Little did we know; Goodenâ€™s 1986 was well below the level of his first two seasons, though he was still the best pitcher on a World Series-winning Mets team, going 18-9 in 250 innings with a 2.84 ERA and 200 strikeouts. Goodenâ€™s growing substance abuse issues began to manifest: he turned up to a start in Montreal just 15 minutes before game time, looking like hell. He missed the Metsâ€™ World Series parade due to what Mets officials called oversleeping (though in reality it was a cocaine binge). He was arrested for fighting with police in his native Tampa in December 1986. In spring training 1987, he tested positive for cocaine and spend two months in a rehabilitation facility (mandated by a contract clause he insisted be in his contract), not making a regular season start before June 1. Some called that clause a cry for help. Like his fellow Met superstar Darryl Strawberry, he was an alcoholic and according to Gooden, when he drank, he used cocaine. The Mets of that era were renowned for a hard-partying lifestyle, encouraged by Davey Johnsonâ€™s reticence to discipline his players (Johnson, who was a man about town during his playing career, said he felt like a hypocrite).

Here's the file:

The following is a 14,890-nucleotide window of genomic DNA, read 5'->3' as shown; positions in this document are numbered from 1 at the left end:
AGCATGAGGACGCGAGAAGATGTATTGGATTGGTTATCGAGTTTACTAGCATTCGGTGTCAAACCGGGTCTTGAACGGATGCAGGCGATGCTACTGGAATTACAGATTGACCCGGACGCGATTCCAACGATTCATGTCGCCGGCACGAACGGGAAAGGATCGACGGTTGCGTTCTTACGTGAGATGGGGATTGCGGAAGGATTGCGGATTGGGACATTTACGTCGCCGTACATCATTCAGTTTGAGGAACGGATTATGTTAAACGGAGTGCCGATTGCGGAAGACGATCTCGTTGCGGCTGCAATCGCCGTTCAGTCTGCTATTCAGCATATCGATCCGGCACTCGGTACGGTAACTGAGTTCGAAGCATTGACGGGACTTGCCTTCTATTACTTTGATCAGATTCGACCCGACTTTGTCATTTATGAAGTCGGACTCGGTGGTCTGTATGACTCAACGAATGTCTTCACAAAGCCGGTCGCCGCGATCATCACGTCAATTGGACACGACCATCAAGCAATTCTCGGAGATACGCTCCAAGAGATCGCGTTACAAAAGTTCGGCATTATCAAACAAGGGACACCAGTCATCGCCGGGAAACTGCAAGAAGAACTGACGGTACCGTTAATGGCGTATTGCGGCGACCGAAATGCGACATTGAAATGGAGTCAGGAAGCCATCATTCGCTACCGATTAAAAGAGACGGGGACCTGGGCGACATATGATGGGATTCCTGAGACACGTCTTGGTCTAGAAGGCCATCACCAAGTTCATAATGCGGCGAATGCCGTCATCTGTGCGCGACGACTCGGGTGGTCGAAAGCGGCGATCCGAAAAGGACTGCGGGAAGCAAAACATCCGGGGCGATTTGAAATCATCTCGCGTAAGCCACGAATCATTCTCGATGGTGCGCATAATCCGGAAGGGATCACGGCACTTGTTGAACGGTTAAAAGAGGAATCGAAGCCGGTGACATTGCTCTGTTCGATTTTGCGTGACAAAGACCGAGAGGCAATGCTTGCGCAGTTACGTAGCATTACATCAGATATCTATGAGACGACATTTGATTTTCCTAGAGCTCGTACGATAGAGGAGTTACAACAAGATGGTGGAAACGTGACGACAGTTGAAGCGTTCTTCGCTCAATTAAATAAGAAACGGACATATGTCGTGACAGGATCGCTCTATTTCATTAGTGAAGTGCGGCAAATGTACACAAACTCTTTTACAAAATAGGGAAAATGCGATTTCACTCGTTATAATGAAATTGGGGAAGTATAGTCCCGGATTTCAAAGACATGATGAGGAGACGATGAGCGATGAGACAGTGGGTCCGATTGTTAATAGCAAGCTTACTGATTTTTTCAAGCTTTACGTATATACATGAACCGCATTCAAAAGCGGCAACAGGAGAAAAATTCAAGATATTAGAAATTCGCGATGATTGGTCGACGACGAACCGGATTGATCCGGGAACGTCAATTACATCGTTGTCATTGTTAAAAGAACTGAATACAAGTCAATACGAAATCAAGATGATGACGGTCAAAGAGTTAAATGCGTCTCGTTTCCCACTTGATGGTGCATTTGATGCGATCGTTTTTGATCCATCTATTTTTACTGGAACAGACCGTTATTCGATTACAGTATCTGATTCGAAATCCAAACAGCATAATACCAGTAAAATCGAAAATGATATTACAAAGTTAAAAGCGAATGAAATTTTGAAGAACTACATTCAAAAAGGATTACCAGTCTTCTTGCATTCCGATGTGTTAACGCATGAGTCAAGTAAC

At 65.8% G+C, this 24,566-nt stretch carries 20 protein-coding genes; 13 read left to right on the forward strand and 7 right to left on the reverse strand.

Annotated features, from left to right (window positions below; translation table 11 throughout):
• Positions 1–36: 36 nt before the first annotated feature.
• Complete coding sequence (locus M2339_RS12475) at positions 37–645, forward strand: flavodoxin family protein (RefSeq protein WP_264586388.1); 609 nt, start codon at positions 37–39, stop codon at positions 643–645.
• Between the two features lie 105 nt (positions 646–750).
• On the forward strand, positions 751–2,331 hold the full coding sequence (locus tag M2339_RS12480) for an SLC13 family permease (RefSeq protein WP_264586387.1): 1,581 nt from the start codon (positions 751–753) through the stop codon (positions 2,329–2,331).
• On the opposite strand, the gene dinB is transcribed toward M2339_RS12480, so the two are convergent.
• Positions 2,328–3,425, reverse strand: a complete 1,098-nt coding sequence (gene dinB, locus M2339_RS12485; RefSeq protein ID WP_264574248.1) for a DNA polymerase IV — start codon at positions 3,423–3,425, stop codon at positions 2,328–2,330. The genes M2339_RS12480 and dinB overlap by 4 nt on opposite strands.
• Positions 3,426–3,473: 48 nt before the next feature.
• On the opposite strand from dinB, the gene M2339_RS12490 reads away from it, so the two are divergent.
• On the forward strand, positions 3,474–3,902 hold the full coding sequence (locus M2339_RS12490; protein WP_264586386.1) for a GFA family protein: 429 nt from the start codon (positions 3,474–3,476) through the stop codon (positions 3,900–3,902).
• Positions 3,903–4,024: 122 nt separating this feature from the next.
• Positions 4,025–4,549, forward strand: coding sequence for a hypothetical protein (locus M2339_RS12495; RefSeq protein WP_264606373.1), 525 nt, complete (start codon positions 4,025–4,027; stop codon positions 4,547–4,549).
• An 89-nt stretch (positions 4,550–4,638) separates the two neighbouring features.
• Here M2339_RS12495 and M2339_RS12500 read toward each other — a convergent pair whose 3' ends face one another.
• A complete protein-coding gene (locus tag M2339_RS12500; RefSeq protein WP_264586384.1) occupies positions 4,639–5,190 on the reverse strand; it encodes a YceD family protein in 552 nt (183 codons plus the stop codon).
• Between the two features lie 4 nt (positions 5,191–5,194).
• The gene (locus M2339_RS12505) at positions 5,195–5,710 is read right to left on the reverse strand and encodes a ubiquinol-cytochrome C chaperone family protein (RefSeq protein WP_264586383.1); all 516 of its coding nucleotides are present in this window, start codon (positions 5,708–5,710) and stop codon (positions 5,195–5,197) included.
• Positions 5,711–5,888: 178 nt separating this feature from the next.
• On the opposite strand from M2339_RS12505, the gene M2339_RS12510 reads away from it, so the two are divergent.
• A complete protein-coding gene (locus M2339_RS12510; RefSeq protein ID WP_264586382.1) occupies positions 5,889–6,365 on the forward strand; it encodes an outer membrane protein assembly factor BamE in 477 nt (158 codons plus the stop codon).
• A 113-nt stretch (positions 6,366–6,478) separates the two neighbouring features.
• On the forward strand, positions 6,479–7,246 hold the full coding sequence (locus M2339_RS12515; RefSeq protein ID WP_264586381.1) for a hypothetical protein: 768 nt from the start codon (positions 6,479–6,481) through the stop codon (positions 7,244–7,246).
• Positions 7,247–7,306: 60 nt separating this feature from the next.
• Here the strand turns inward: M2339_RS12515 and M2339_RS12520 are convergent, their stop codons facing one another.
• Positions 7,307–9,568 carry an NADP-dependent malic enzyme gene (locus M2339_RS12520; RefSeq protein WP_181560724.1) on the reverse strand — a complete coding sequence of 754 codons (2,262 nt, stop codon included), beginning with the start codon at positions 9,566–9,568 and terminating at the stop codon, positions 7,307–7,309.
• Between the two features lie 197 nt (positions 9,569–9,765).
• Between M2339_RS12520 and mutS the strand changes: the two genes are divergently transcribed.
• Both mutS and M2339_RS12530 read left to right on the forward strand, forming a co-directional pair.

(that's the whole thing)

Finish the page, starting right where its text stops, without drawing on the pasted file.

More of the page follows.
In addition to his substance problems, Gooden was also feeling the effects of overuse: he pitched an astounding 744 innings in his first three big league seasons and observers noted that his fastball just didnâ€™t have the same hop after 1986 while his curveball didnâ€™t have the same bite. While he continued to be a good pitcher for a couple more years â€“ while his ERAs were high, he often played in front of a terrible defense which inflated his ERAs, as Gooden always remained one of the best strikeout pitchers and one of the toughest to hit out of the ballpark â€“ injuries and further battles with addiction took the shine off his legend. Baseballâ€™s rock bottom seemed to come on Opening Day of the 1994 season when little-heralded outfielder Tuffy Rhodes hit three home runs off Gooden for the Chicago Cubs at Wrigley Field. Gooden had a 6.31 ERA when he tested positive for cocaine; during his suspension he tested positive again and missed the entire 1995 season.